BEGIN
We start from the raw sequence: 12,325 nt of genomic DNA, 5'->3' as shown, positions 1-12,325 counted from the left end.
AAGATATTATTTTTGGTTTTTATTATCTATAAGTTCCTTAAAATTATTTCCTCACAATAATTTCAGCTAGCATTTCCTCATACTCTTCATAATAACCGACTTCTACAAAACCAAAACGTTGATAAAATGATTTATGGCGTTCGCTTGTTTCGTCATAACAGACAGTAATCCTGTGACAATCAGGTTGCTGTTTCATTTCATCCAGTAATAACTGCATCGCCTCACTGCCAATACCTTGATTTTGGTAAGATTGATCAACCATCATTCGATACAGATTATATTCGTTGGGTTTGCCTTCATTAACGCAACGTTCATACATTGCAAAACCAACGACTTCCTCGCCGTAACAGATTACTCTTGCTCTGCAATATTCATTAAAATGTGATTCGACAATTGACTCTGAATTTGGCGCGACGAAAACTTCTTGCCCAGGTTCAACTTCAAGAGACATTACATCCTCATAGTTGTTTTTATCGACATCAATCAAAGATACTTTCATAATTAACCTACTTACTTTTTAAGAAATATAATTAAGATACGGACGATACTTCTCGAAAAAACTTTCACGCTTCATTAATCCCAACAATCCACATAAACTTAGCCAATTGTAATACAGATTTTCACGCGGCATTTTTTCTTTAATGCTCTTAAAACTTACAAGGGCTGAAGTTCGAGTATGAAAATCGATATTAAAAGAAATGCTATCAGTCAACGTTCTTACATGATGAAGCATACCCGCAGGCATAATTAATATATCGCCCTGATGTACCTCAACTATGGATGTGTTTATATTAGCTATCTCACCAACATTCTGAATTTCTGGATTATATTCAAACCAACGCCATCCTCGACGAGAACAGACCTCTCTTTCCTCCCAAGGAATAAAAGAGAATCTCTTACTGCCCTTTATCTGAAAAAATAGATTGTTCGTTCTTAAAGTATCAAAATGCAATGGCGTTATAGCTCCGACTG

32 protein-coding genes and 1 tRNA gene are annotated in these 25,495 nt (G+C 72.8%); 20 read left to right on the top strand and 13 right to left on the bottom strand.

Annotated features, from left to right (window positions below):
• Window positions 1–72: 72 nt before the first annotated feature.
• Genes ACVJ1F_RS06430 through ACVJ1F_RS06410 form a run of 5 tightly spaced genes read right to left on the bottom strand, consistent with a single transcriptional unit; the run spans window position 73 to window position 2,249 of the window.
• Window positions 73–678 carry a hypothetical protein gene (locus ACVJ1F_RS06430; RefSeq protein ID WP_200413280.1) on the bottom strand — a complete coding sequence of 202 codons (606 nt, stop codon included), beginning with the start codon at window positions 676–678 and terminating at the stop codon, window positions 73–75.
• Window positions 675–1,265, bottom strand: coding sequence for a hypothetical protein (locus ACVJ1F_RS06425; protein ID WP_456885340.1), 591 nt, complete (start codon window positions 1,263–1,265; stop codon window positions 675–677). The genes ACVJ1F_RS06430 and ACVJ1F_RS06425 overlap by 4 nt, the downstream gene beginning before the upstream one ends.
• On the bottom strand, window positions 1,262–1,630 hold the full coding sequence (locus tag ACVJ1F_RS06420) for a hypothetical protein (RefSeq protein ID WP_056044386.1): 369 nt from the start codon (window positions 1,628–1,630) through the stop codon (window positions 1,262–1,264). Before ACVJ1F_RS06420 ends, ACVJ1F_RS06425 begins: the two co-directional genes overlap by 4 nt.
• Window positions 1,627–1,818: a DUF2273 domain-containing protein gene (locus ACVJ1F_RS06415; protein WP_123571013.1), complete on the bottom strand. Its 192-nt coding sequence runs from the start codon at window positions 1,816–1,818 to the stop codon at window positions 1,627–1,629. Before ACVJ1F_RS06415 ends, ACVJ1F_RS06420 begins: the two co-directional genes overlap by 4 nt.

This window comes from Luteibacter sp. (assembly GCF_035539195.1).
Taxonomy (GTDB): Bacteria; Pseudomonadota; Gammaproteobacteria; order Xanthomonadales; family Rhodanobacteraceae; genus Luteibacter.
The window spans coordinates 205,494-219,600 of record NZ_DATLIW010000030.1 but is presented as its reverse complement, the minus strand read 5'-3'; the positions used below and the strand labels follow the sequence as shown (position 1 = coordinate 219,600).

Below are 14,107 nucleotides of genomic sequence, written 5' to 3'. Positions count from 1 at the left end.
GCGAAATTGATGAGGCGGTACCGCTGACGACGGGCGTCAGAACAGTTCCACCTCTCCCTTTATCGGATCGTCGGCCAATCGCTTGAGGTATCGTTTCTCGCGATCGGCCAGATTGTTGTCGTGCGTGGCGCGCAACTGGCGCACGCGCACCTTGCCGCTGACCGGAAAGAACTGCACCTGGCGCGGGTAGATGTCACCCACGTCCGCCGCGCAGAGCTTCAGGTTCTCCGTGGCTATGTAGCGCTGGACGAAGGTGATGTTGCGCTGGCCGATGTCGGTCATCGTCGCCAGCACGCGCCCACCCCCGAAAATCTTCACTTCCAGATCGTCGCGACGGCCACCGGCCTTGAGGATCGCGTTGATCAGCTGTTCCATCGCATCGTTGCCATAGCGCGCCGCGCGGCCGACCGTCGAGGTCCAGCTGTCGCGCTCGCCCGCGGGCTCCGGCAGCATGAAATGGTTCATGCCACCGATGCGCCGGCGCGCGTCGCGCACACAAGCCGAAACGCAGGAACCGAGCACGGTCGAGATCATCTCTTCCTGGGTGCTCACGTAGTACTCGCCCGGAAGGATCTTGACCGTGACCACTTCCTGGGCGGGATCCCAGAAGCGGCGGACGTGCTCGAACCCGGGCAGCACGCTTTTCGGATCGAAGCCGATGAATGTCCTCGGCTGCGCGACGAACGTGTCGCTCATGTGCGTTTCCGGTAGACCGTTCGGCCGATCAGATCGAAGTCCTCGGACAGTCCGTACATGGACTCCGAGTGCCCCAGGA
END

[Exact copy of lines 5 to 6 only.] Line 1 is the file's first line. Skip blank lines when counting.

• Window positions 1–72: 72 nt before the first annotated feature.
• Genes ACVJ1F_RS06430 through ACVJ1F_RS06410 form a run of 5 tightly spaced genes read right to left on the bottom strand, consistent with a single transcriptional unit; the run spans window position 73 to window position 2,249 of the window.